Nipah Virus 101: The Story So Far
As the Nipah virus makes a reappearance in the country this year, it has already taken the lives of 16 people in four districts of Kerala (Kozhikode, Malappuram, Kannur and Wayanad) and has also spread to other states. In light of the increasing risks and death toll, The Manipal Journal looks into the details of the biggest disease outbreak so far in India in 2018.
What is the Nipah virus?
The Nipah virus (NiV) infection, as defined by the World Health Organisation (WHO), is a newly emerging zoonosis (a phenomenon by which this virus affects both humans and animals) which has a natural host in the fruit bats of the Pteropodidae family, Pteropus genus. The virus gets its name from the place where the first outbreak was identified, in Kampung Sungai Nipah, Malaysia in 1998. However, transmission through pigs has also been reported.
India has previously had two outbreaks of this virus in West Bengal in 2001 and 2007, wherein 50 people were killed. Similar outbreaks were also reported in the neighboring country of Bangladesh in 2004.
Apart from the current death toll this year in Kerala, two people are suspected to have been exposed to the virus in Mangaluru, and in Himachal Pradesh. About 116 people have been quarantined in Kerala since the outbreak. Consequently, the Union Health Ministry has issued an advisory for the general public and healthcare personnel, specifying preventive measures to be adopted in high-risk areas and information on the process by which this virus spreads and its symptoms. A multi-disciplinary team led by the National Centre for Disease Control (NCDC) is currently reviewing the scenario in Kerala.
This time in Himachal Pradesh, an alert was triggered after eight dead bats were found inside the premises of a government school in the Nahan district. It is suspected that the death was caused by the Nipah virus, and the samples of their dead bodies were sent to the National Institute of Virology (NIV) for investigation.
The death of Lini Puthussery
Lini Puthussery, a 30 -year-old nursing assistant at the Perambra Taluk Hospital in Kozhikode, Kerala became the face of the deadly virus outbreak in Kerala after her tragic demise on May 21. She is said to have been exposed to the Nipah virus while attending to a family of three, the first set of infected patients, that were admitted at the hospital in April end. The nurse was running a fever when she reported for work the day she died, but did not realise it would be fatal. She was hastily cremated in order to prevent the disease from spreading further.
As Lini Puthussery’s final letter to her family was brought to public notice, hundreds in India mourned the untimely demise of the young woman who contracted the deadly Nipah virus in Kerala. Her death sent shockwaves across the entire country about the outbreak of the deadly virus in India, with tributes pouring in for her.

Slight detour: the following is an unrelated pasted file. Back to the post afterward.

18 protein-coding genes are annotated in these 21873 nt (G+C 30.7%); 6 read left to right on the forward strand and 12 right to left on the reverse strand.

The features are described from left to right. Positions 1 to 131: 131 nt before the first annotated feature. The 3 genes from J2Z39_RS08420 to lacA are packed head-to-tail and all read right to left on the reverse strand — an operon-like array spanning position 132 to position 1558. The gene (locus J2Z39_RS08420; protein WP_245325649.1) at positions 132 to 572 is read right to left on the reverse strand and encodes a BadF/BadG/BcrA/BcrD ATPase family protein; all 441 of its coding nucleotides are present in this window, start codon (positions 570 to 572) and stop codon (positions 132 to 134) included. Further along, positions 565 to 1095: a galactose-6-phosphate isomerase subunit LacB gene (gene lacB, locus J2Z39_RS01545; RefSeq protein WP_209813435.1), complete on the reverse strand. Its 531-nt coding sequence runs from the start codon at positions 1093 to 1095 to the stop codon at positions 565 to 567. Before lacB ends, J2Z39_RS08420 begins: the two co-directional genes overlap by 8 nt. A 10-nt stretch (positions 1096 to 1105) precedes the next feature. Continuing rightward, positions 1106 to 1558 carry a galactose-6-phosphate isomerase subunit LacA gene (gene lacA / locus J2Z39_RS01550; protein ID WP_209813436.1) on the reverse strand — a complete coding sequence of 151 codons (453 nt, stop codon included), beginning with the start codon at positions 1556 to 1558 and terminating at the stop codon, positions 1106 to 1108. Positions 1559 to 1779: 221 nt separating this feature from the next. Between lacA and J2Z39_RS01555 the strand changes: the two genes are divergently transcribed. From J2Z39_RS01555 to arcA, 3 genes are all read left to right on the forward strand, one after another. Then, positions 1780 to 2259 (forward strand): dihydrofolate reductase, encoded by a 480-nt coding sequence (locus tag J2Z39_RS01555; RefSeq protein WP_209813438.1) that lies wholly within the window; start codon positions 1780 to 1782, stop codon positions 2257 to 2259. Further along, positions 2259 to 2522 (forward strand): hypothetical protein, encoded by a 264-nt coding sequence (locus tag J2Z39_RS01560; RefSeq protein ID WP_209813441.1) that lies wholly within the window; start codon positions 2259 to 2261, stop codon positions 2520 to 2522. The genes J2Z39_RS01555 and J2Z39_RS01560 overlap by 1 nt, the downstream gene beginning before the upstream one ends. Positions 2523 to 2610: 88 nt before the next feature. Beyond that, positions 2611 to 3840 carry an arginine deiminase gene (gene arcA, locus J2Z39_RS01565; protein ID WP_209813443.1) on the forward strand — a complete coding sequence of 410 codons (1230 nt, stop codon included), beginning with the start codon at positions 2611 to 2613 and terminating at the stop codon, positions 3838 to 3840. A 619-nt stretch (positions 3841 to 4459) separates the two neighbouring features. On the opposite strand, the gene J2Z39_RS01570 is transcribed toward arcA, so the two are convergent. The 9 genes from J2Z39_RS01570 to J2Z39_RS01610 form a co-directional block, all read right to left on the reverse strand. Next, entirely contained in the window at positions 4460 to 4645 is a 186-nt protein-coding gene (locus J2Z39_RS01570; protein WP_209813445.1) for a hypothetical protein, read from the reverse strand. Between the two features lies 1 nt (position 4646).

How is the Nipah virus transmitted?
60% of all infections in humans are caused by animals. Therefore, those working in close proximity with animals are at a much greater risk of being exposed to this virus. The virus is known for its fatalness, and it is reported that it can kill between 40% and 100% of those affected by it. Human-to-human (direct) contact is also a contributing factor to the spread of this virus, with the cases reported in an outbreak in Siliguri deducing that 75% of the cases happened among hospital staff and visitors.
In the advisory issued by the Health Ministry, it has been mentioned that bat secretions laden with virus can trigger an infection among people while tree climbing, eating or handling contaminated fallen fruits and more specifically the consumption of raw date palm sap/juice or toddy too can trigger the same. The human-to-human interaction can occur with close contact with infected patients during health care and burial or cremation rituals.
What are the symptoms and what precautions could one take to avoid exposure?
The early symptoms of exposure are generic, which can be confused with those of common cold and other viral infections. This virus is known to affect both neurological and respiratory systems of humans. The incubation period of this virus is from 4 to 14 days.
The recent outbreaks reported show that in 75% of the cases, the patient’s lungs were affected. Those exposed go through increasing breathlessness and might even go through severe oxygen hunger. It can also progress to the inflammation of the brain, and the patient can slip into a coma within 48 hours. This carries a high mortality rate and the survivors can have long-term neurological issues such as seizure disorders.
If one suffers from the symptoms in the affected areas, then seeking immediate vigilance and early advice can help. Health professionals working in these areas are educated to watch out for symptoms and direct counsel is highly beneficial. The portals of the WHO and the Centre for Disease Control (CDC) are excellent resources about this virus. The Ministry has also advised people to wash their hands for 20 seconds with soap and water if they come in contact with an affected person.
There is no definitive cure yet for Nipah apart from supportive care, which involves close monitoring following admission to a hospital. The patients might be in need of respiratory support too. The Coalition for Epidemic Preparedness Innovations (CEPI), a global alliance of government, and non-profit organizations, has set up efforts to find a cure for the deadly disease. Scientists are rushing to find a vaccine for Nipah. Outbreaks along the lines of Nipah are estimated to be a more common occurrence now with the increasing population density, making human and animal contact inevitable.
Featured Graphic Courtesy: Anushka Chhikara
Edited by: Niharika Nambiar